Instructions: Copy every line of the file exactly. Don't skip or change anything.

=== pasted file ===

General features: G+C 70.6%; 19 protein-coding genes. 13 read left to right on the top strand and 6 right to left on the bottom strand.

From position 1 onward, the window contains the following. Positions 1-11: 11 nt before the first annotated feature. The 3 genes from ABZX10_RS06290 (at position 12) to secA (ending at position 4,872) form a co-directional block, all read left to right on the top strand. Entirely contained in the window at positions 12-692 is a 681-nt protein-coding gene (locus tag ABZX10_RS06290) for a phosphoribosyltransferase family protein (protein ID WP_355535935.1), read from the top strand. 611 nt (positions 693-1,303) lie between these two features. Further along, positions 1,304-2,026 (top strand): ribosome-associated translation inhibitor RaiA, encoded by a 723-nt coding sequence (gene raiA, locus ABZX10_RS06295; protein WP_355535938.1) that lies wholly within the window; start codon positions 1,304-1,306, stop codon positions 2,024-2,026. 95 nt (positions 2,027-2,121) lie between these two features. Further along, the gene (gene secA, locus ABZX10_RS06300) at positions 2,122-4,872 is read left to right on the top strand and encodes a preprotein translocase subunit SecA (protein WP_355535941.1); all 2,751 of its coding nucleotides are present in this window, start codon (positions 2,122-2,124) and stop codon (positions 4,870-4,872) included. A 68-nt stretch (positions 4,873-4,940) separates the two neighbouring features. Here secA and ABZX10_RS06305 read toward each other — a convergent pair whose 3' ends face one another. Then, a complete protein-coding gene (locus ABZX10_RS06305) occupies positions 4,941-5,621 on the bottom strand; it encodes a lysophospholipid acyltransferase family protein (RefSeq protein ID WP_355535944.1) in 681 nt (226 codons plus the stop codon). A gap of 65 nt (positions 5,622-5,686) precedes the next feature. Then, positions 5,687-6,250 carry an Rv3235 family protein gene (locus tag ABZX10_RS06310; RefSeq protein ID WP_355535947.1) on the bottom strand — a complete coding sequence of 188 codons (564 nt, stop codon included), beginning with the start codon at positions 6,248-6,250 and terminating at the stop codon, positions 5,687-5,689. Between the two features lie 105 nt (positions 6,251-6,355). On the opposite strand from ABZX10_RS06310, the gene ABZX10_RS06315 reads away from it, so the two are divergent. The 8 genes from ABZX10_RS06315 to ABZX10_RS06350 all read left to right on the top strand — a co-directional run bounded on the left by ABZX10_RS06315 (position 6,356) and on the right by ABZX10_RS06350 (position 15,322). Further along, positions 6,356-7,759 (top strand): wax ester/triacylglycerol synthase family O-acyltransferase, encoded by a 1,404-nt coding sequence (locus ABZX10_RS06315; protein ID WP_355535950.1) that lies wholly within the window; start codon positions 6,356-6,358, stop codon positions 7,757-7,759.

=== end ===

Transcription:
General features: G+C 70.6%; 19 protein-coding genes. 13 read left to right on the top strand and 6 right to left on the bottom strand.

From position 1 onward, the window contains the following. Positions 1-11: 11 nt before the first annotated feature. The 3 genes from ABZX10_RS06290 (at position 12) to secA (ending at position 4,872) form a co-directional block, all read left to right on the top strand. Entirely contained in the window at positions 12-692 is a 681-nt protein-coding gene (locus tag ABZX10_RS06290) for a phosphoribosyltransferase family protein (protein ID WP_355535935.1), read from the top strand. 611 nt (positions 693-1,303) lie between these two features. Further along, positions 1,304-2,026 (top strand): ribosome-associated translation inhibitor RaiA, encoded by a 723-nt coding sequence (gene raiA, locus ABZX10_RS06295; protein WP_355535938.1) that lies wholly within the window; start codon positions 1,304-1,306, stop codon positions 2,024-2,026. 95 nt (positions 2,027-2,121) lie between these two features. Further along, the gene (gene secA, locus ABZX10_RS06300) at positions 2,122-4,872 is read left to right on the top strand and encodes a preprotein translocase subunit SecA (protein WP_355535941.1); all 2,751 of its coding nucleotides are present in this window, start codon (positions 2,122-2,124) and stop codon (positions 4,870-4,872) included. A 68-nt stretch (positions 4,873-4,940) separates the two neighbouring features. Here secA and ABZX10_RS06305 read toward each other — a convergent pair whose 3' ends face one another. Then, a complete protein-coding gene (locus ABZX10_RS06305) occupies positions 4,941-5,621 on the bottom strand; it encodes a lysophospholipid acyltransferase family protein (RefSeq protein ID WP_355535944.1) in 681 nt (226 codons plus the stop codon). A gap of 65 nt (positions 5,622-5,686) precedes the next feature. Then, positions 5,687-6,250 carry an Rv3235 family protein gene (locus tag ABZX10_RS06310; RefSeq protein ID WP_355535947.1) on the bottom strand — a complete coding sequence of 188 codons (564 nt, stop codon included), beginning with the start codon at positions 6,248-6,250 and terminating at the stop codon, positions 5,687-5,689. Between the two features lie 105 nt (positions 6,251-6,355). On the opposite strand from ABZX10_RS06310, the gene ABZX10_RS06315 reads away from it, so the two are divergent. The 8 genes from ABZX10_RS06315 to ABZX10_RS06350 all read left to right on the top strand — a co-directional run bounded on the left by ABZX10_RS06315 (position 6,356) and on the right by ABZX10_RS06350 (position 15,322). Further along, positions 6,356-7,759 (top strand): wax ester/triacylglycerol synthase family O-acyltransferase, encoded by a 1,404-nt coding sequence (locus ABZX10_RS06315; protein ID WP_355535950.1) that lies wholly within the window; start codon positions 6,356-6,358, stop codon positions 7,757-7,759.